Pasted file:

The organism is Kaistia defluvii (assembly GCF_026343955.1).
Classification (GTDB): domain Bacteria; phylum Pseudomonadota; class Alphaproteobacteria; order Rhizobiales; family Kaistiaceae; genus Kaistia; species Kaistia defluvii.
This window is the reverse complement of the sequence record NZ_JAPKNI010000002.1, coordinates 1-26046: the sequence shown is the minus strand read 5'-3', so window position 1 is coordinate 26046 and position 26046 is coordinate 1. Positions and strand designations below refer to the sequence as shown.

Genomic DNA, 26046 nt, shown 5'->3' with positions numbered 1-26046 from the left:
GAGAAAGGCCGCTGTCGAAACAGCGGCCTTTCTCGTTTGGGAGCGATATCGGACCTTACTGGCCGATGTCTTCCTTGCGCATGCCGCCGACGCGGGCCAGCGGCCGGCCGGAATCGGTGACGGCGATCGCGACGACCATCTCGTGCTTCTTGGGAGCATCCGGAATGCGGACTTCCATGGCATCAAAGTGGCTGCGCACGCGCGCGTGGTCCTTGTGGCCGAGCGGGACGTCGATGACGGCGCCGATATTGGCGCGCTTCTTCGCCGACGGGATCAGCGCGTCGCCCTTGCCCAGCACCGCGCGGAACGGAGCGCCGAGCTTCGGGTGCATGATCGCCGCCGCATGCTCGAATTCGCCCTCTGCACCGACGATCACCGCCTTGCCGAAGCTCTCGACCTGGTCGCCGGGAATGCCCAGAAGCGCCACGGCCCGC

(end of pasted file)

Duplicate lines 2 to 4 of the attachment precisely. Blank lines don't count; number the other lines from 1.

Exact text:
Classification (GTDB): domain Bacteria; phylum Pseudomonadota; class Alphaproteobacteria; order Rhizobiales; family Kaistiaceae; genus Kaistia; species Kaistia defluvii.
This window is the reverse complement of the sequence record NZ_JAPKNI010000002.1, coordinates 1-26046: the sequence shown is the minus strand read 5'-3', so window position 1 is coordinate 26046 and position 26046 is coordinate 1. Positions and strand designations below refer to the sequence as shown.

Genomic DNA, 26046 nt, shown 5'->3' with positions numbered 1-26046 from the left: